15.1.3 The Direction Flag

Besides the si di si and ax registers one other register controls the 80x86's string instructions - the flags register. Specifically the direction flag in the flags register controls how the CPU processes strings.

If the direction flag is clear the CPU increments si and di after operating upon each string element. For example if the direction flag is clear then executing movs will move the byte word or double word at ds:si to es:di and will increment si and di by one two or four. When specifying the rep prefix before this instruction the CPU increments si and di for each element in the string. At completion the si and di registers will be pointing at the first item beyond the string.

If the direction flag is set then the 80x86 decrements si and di after processing each string element. After a repeated string operation the si and di registers will be pointing at the first byte or word before the strings if the direction flag was set.

The direction flag may be set or cleared using the cld (clear direction flag) and std (set direction flag) instructions. When using these instructions inside a procedure keep in mind that they modify the machine state. Therefore you may need to save the direction flag during the execution of that procedure. The following example exhibits the kinds of problems you might encounter:

<do some operations>
call    Str2
<do some string operations requiring D=0>
Str2            proc    near
<Do some string operations>
Str2            endp

This code will not work properly. The calling code assumes that the direction flag is clear after Str2 returns. However this isn't true. Therefore the string operations executed after the call to Str2 will not function properly.

There are a couple of ways to handle this problem. The first and probably the most obvious is always to insert the cld or std instructions immediately before executing a string instruction. The other alternative is to save and restore the direction flag using the pushf and popf instructions. Using these two techniques the code above would look like this:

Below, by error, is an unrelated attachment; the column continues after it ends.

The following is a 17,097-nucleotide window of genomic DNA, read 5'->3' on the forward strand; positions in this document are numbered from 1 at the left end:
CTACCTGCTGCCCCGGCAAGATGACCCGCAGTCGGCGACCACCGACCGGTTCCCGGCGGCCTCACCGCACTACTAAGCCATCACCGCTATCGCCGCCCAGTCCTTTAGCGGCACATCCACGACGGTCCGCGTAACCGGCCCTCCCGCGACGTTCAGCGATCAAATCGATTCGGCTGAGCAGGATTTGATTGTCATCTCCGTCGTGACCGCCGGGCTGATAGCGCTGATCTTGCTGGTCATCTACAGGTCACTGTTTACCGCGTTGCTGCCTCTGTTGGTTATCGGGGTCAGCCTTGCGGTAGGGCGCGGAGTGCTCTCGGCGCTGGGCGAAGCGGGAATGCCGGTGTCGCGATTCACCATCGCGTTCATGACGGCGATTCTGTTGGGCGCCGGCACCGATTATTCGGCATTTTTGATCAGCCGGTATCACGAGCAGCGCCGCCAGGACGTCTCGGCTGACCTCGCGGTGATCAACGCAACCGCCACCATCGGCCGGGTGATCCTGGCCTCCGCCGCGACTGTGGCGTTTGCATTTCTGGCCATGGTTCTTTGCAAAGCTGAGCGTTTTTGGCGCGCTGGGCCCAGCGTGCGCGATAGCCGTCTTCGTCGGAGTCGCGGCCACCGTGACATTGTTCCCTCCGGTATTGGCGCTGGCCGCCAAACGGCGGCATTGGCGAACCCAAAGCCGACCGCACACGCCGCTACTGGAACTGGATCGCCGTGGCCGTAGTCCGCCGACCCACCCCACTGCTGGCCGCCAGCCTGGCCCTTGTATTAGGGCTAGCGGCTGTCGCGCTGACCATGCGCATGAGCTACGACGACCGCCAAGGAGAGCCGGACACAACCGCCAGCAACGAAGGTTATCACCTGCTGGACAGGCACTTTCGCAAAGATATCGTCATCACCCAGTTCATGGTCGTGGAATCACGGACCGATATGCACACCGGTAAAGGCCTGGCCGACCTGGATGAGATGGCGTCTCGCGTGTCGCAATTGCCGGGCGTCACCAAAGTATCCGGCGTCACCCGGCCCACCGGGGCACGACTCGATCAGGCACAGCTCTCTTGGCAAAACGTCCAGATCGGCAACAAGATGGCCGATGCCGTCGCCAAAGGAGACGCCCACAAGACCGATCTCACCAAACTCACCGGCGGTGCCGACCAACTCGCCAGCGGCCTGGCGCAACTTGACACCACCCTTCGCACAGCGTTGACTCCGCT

Always issuing cld or std before a string instruction:

<do some operations>
call    Str2
<do some string operations requiring D=0>
Str2            proc    near
<Do some string operations>
Str2            endp

Saving and restoring the flags register:

<do some operations>
call    Str2
<do some string operations requiring D=0>
Str2            proc    near
<Do some string operations>
Str2            endp

If you use the pushf and popf instructions to save and restore the flags register keep in mind that you're saving and restoring all the flags. Therefore such subroutines cannot return any information in the flags. For example you will not be able to return an error condition in the carry flag if you use pushf and popf.

[1] The 80186 and later processor support two additional string instructions INS and OUTS which input strings of data from an input port or output strings of data to an output port. We will not consider these instructions in this chapter.

[2] Except for the cmps instruction which repeats at most the number of times specified in the cx register.

Chapter Fourteen

Table of Content

Chapter Fifteen (Part 2) 

Chapter Fifteen: Strings And Character Sets (Part 1)
28 SEP 1996